How Medicare Affects Your Access To Healthcare?

The fastest growing expense in healthcare is prescription drugs. It has been seen that many seniors in the US do not have Medicare prescription drug coverage and they have to pay from their pocket to get the drugs.People who are entitled to Medicare believe that quality service by doctors is just meant for patients from higher socioeconomic strata of the society. These are the same patients who might have supplementary coverage to their Medicare. The question that is being asked is whether the US healthcare system treats patients with Medicare differently compared to those who have a more thorough coverage.As people access the healthcare system in the US, they move through 4 stages. Preventive care is where the screening happens and the patients start an ongoing relationship with the doctor. Diagnosis starts the access to a hospital and getting admitted. Treatment is when care is provided so that you overcome your illness. Finally there is the follow-up where you listen to the doctor’s advice and have the ability to get the required medicines. Medicare has influence in all these stages and affects your access to healthcare services.How Medicare affects your access to healthcare is clearly illustrated by this example. Imagine that your doctor puts you on lipid lowering medication. However, Medicare will not pay for one cholesterol test a year. This way you do not know whether the medication is helping you or not.It is quite common in the US to see patients in their 70s to take up a menial job to pay for their medications. People from lower socioeconomic strata are struggling to get prescription medicines all because of lack of government funding and the growing size of elderly population due to improved medicine and technology.It is a vicious cycle and one thing is for sure that Medicare affects your access to healthcare services, especially if you do not have supplementary coverage. Your doctor will prescribe life-extending medicines and interventions, while you will be unable to pay for them because you do not have Medicare coverage.

The Rise and Rise in Healthcare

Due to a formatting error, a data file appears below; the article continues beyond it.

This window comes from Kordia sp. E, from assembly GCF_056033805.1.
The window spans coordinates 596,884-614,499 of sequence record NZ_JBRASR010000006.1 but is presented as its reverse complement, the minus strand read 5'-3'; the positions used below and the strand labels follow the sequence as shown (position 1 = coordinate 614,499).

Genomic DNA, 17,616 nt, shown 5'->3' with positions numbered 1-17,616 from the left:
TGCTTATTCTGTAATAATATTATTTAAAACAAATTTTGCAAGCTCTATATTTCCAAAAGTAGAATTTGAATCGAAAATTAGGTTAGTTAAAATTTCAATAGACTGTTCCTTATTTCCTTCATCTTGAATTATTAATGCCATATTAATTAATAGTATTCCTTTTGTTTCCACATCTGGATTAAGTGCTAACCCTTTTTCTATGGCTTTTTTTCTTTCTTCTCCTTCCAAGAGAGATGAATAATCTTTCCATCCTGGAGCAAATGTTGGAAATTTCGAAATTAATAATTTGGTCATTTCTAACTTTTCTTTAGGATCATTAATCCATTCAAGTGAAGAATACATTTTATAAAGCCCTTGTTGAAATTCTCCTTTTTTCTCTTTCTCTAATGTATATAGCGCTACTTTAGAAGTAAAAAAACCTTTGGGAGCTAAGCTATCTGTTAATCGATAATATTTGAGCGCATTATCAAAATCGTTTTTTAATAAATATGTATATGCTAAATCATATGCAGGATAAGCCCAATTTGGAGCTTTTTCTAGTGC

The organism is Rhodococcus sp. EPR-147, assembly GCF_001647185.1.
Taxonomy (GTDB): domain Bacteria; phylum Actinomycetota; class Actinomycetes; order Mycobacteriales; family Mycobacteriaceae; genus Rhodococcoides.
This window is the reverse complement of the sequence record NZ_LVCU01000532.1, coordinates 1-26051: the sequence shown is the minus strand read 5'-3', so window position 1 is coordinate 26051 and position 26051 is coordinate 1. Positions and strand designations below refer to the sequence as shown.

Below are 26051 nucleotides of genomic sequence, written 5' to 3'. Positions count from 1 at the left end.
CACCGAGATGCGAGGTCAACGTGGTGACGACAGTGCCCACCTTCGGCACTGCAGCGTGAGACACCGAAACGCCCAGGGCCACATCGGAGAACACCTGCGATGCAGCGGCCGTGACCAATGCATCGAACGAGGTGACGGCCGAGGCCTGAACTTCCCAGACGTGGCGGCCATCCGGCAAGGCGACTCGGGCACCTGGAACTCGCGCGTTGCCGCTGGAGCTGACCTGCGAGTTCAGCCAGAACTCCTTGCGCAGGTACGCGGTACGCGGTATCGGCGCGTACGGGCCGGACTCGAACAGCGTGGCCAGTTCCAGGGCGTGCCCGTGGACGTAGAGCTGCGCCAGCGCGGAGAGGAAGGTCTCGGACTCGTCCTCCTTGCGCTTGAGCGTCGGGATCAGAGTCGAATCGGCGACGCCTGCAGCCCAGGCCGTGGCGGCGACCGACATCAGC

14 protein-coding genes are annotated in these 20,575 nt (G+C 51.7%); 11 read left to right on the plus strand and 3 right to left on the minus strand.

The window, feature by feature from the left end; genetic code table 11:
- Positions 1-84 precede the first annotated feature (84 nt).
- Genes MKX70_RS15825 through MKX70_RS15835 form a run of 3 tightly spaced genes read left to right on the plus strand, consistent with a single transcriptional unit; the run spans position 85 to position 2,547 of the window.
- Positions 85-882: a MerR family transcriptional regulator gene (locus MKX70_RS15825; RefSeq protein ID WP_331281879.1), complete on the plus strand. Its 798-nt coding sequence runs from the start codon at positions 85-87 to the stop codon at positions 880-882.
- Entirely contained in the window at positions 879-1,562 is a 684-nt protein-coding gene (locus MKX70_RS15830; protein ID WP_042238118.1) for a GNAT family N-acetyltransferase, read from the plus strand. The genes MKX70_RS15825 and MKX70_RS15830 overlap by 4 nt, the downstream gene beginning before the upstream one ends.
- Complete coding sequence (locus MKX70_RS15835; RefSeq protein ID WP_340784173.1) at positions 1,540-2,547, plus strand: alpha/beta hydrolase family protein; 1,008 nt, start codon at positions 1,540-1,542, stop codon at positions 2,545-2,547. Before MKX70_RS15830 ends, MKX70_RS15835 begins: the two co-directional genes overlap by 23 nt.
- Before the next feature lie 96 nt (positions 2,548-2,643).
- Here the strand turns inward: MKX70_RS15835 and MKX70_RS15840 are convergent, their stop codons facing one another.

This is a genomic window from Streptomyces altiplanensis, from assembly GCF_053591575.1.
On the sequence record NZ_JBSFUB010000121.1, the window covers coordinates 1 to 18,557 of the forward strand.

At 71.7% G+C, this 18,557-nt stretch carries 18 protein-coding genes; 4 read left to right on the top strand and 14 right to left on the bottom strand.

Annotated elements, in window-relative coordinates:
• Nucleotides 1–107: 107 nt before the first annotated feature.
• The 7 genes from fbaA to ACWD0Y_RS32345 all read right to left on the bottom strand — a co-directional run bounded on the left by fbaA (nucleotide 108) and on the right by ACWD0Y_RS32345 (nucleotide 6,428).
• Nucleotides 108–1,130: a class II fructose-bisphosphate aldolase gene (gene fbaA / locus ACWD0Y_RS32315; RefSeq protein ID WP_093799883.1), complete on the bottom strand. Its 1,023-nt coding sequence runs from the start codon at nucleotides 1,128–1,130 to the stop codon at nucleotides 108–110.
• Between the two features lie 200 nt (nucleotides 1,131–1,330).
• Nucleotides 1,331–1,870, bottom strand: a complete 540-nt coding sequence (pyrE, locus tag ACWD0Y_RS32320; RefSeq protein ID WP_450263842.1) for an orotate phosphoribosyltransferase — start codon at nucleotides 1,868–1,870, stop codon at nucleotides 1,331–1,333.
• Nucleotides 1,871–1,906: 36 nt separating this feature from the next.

Health care cost have been rising way over the cost of living for all us for many decades now. This is the case whether you are serviced by a public sector or private sector health service or a mixture of both (as is most common).What is going on? Why are we paying ever more high costs for healthcare?There appear to be a multitude of reasons to choose from:
1. Drug and healthcare equipment inflation
2. More treatments and more drugs being available
3. Increased longevity
4. Subsidised and insured health increasing demand
5. More access to self-diagnosis/amateur diagnosis (internet)
6. Healthcare more widely available in the third world making healthcare resources more stretched
7. Increase in preventative care resulting in inevitable waste (providing healthcare for those who are not ill)A long book could be written about drug inflation and that is just the first topic. However, this is surely more of a symptom rather than a cause of higher health costs. My hunch is that no.2 is the greatest reason for higher healthcare costs: increased availability for treatments.The problem with healthcare is that it doesn’t follow normal supply/demand patterns, especially in western countries. If we have eaten well then we can say we are full. Demand has been fully satisfied. However, healthcare is different; the goalposts are constantly on the move. There was a time when most people would only see a doctor if they we were too ill to function. Then we started to lower the bar to the point when even a mild headache could trigger a doctor’s appointment (for some people at least). Then as our health improved more emphasis was put on measures we could take to prevent illness and live long and agile life. The goalposts are moving yet again with recent forays into cosmetic treatments.I offer no judgements but merely observe. Surely it is a good thing that we are healthier? However if we are under increasing financial pressure and stress as we try to find money to pay for all of this, where should the line be drawn?Does the stress caused by the higher cost of living makes us less happy? Is mental health being sacrificed in favour of physical health? We have a greater quantity of life but are we getting the quality of life to go with it?Perhaps time will tell